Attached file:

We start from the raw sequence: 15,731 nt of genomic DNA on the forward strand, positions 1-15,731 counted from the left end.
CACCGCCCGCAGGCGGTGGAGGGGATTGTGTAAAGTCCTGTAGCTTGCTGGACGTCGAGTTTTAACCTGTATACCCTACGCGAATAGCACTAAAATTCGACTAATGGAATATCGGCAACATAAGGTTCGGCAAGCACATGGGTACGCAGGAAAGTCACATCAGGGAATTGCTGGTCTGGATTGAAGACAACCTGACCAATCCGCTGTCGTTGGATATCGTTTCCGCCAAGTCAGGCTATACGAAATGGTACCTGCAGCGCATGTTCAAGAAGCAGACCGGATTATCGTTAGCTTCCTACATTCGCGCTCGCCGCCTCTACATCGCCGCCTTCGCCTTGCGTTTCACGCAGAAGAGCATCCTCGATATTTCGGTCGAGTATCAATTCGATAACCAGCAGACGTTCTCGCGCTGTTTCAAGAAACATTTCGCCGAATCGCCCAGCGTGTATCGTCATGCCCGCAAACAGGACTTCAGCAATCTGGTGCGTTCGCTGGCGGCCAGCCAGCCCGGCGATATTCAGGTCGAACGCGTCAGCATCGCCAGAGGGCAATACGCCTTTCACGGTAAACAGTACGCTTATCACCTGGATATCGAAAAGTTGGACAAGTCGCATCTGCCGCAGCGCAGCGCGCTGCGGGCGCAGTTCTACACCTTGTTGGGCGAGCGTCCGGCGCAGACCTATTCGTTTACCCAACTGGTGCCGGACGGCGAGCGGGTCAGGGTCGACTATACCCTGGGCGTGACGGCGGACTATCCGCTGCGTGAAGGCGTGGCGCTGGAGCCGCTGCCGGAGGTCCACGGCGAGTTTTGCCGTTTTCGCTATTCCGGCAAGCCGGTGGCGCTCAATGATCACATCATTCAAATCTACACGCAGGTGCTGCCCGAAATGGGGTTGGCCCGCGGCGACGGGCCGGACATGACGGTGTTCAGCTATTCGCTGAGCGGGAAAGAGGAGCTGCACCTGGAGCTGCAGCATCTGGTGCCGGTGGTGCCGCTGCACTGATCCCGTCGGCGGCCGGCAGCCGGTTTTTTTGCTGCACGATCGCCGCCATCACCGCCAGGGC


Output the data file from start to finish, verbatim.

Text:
We start from the raw sequence: 15,731 nt of genomic DNA on the forward strand, positions 1-15,731 counted from the left end.
CACCGCCCGCAGGCGGTGGAGGGGATTGTGTAAAGTCCTGTAGCTTGCTGGACGTCGAGTTTTAACCTGTATACCCTACGCGAATAGCACTAAAATTCGACTAATGGAATATCGGCAACATAAGGTTCGGCAAGCACATGGGTACGCAGGAAAGTCACATCAGGGAATTGCTGGTCTGGATTGAAGACAACCTGACCAATCCGCTGTCGTTGGATATCGTTTCCGCCAAGTCAGGCTATACGAAATGGTACCTGCAGCGCATGTTCAAGAAGCAGACCGGATTATCGTTAGCTTCCTACATTCGCGCTCGCCGCCTCTACATCGCCGCCTTCGCCTTGCGTTTCACGCAGAAGAGCATCCTCGATATTTCGGTCGAGTATCAATTCGATAACCAGCAGACGTTCTCGCGCTGTTTCAAGAAACATTTCGCCGAATCGCCCAGCGTGTATCGTCATGCCCGCAAACAGGACTTCAGCAATCTGGTGCGTTCGCTGGCGGCCAGCCAGCCCGGCGATATTCAGGTCGAACGCGTCAGCATCGCCAGAGGGCAATACGCCTTTCACGGTAAACAGTACGCTTATCACCTGGATATCGAAAAGTTGGACAAGTCGCATCTGCCGCAGCGCAGCGCGCTGCGGGCGCAGTTCTACACCTTGTTGGGCGAGCGTCCGGCGCAGACCTATTCGTTTACCCAACTGGTGCCGGACGGCGAGCGGGTCAGGGTCGACTATACCCTGGGCGTGACGGCGGACTATCCGCTGCGTGAAGGCGTGGCGCTGGAGCCGCTGCCGGAGGTCCACGGCGAGTTTTGCCGTTTTCGCTATTCCGGCAAGCCGGTGGCGCTCAATGATCACATCATTCAAATCTACACGCAGGTGCTGCCCGAAATGGGGTTGGCCCGCGGCGACGGGCCGGACATGACGGTGTTCAGCTATTCGCTGAGCGGGAAAGAGGAGCTGCACCTGGAGCTGCAGCATCTGGTGCCGGTGGTGCCGCTGCACTGATCCCGTCGGCGGCCGGCAGCCGGTTTTTTTGCTGCACGATCGCCGCCATCACCGCCAGGGC